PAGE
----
Even so, five starts; five checks. No horse owner could ask for more.
It took all of her heart, all of her trainer’s skills, and all of her jockey’s talent to get her home first on Sunday.
Ramon Dominguez, riding for a hat track at that point in the day, won the race in the first eighth of a mile. After breaking her sharply, her coaxed her into stride gradually, angled her inside, and got her to follow speedy, live cover.
After allowing “Dubi” to catch her breath, he tipped her outside to challenge the longshot leader on the turn, opened a clear lead soon after straightening away, and drove her home first under the wire. Typically smooth and strong Dominguez handling.
Even though she was a 9-5 early line favorite off a good placing at the $10,000 level in her most recent start, she wasn’t supposed to win. The winner was supposed to be another dropdown, Sneaky Girl, the 2-1 second choice.
She was doing so good, in fact, that John’s good friend, Bruce Levine, came over to John and asked whether he would allow Ramon out of his commitment so that he could ride Sneaky Girl.
Parisella reminded Levine that he really needed to win a race with this mare. “You know whose horse this is, right?” “Oh, yeah, right, never mind,” Said Levine. And that was that.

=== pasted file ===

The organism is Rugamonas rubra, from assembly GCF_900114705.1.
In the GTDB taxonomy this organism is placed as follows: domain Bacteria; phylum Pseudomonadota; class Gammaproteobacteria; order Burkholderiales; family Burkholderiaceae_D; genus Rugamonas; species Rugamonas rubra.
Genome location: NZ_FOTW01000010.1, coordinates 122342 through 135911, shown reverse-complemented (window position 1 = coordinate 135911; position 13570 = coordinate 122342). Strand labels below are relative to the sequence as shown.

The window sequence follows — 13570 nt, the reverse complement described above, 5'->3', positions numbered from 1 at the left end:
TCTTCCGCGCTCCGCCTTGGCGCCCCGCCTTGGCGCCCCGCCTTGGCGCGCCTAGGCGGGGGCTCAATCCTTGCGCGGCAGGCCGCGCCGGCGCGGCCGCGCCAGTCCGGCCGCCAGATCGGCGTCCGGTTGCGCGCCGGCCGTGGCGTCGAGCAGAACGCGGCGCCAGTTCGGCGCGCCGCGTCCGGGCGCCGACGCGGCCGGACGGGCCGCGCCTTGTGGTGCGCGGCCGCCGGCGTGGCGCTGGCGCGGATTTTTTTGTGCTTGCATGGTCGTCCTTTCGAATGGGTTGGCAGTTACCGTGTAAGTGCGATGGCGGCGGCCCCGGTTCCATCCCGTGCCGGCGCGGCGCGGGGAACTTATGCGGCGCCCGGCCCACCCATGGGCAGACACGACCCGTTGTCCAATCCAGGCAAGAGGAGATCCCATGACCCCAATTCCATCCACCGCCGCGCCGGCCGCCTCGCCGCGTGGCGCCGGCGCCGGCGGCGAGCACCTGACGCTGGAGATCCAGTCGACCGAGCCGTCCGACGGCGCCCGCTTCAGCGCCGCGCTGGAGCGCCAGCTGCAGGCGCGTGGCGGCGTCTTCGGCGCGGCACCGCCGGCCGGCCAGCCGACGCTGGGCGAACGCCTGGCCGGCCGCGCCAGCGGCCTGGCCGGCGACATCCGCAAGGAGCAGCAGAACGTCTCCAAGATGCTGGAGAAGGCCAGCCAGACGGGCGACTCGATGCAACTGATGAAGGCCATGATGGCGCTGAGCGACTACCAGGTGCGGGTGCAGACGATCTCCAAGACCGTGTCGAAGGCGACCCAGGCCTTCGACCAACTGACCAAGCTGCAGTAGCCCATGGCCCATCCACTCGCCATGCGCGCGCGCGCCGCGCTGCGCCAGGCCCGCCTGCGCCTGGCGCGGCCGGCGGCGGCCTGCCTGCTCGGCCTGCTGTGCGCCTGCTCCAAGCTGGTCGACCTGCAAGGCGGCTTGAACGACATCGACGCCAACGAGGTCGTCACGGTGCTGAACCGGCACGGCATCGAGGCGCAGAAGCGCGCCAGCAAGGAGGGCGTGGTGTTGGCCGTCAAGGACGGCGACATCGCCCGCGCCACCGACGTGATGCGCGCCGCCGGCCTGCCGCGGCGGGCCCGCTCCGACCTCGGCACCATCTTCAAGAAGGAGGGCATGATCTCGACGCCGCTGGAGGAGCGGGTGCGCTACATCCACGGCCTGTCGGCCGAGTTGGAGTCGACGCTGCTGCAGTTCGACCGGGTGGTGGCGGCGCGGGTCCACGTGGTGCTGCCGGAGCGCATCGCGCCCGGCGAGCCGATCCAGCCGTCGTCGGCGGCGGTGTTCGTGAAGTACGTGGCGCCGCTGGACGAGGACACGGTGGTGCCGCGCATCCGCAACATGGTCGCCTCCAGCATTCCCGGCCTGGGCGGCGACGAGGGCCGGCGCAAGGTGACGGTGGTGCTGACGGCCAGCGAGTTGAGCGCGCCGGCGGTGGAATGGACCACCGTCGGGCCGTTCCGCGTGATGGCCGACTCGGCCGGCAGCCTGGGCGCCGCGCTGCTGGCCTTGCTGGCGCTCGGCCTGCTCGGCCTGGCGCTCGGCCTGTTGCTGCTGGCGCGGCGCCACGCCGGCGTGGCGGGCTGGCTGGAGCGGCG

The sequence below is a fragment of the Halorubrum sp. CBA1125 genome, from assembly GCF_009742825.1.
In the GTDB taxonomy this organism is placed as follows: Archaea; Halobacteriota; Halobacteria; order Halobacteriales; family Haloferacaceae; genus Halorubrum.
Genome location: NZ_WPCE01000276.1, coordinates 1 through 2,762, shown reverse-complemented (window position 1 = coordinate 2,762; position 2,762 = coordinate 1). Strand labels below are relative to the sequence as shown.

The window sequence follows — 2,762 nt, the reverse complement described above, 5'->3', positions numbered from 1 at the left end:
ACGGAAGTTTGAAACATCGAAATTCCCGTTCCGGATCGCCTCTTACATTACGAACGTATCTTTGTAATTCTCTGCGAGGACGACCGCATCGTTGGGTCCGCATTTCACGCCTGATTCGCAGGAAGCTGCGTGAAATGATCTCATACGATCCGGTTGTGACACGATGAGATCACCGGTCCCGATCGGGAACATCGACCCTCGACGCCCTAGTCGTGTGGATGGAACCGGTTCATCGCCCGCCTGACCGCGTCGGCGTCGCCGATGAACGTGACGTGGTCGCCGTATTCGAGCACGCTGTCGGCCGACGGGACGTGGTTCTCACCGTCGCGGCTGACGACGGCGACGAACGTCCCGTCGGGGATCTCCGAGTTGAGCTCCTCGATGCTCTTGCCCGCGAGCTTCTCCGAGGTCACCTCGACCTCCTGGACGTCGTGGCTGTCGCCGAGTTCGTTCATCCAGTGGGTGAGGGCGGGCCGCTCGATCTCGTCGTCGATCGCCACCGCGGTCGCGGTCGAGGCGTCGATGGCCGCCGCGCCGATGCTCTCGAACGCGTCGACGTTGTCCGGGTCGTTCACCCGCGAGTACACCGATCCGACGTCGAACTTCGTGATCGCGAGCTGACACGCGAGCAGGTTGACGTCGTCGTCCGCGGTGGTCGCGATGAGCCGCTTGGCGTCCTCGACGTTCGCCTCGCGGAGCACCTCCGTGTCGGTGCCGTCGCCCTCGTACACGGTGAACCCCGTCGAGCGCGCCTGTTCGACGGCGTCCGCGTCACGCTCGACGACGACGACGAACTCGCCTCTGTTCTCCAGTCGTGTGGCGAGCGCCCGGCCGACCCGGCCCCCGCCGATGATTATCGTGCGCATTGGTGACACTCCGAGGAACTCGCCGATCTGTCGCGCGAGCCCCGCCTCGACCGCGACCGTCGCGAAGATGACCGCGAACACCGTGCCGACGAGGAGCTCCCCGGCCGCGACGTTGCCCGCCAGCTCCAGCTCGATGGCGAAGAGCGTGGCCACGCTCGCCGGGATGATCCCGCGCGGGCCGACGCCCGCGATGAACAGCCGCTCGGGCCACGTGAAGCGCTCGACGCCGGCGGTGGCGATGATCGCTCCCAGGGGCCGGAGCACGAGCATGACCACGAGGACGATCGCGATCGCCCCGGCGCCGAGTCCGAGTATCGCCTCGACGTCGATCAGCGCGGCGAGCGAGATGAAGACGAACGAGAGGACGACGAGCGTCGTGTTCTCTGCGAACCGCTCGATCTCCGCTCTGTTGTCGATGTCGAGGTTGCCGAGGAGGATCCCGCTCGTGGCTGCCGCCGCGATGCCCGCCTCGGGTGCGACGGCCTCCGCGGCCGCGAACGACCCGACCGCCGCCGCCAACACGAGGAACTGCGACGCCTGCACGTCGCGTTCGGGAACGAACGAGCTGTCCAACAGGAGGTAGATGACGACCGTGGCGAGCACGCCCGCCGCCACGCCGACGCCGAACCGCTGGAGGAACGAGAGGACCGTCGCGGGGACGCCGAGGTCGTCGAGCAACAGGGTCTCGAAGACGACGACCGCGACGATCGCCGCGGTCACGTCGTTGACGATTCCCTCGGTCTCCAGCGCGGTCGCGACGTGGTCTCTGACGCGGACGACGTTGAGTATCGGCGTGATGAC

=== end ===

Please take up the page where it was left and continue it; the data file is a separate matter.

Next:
Unbeknownst to Levine, Steve Rushing, Dominguez’s agent, called to ask John whether he was running Dubai’s Connection for $7,500 or the same $10,000 as last time, that he had a chance to ride Levine’s horse who he thought couldn’t lose at that level.
“Steve, I need to win a race with this horse, I own a piece of this horse with one of my best friends and…” Before he could finish, Rushing said, “forget it, you’ve got Ramon.”
Interesting place, the racetrack. Everyone’s competing for the same prize, and it’s a tough, often cutthroat business. But if you spend a lifetime on the racetrack building relationships and loyalty, events play themselves out and good karma pays off.
And so Ramon rode our filly. Maybe she might have won under another jockey but my guess is not likely. He gave her a good warm-up from the paddock right to the gate, this after having thrown a shoe requiring her to be reshod in the paddock.
Ask any lifelong horseplayer: those horses never win; well, very seldom, anyway.
As Dubai’s Connection takes the lead, John, Toni and Jennifer Pricci, along with Jen’s boyfriend Ryan, began rooting, so loudly that Jen’s Yorkie Mandie ducked for cover beneath the couch.
I looked at my partner Toni as Dubai’s Connection reached the finish line, tired but in front. At first she was slack-jawed, then came a look of excitement unlike any I’ve seen and we will have been married 43 years tomorrow. It was priceless; damndest thing you ever saw.
Tomorrow is January 12, which is, of course, the anniversary of Super Bowl III, when a brash, young New York quarterback made good on a guarantee. But that’s a story for another day.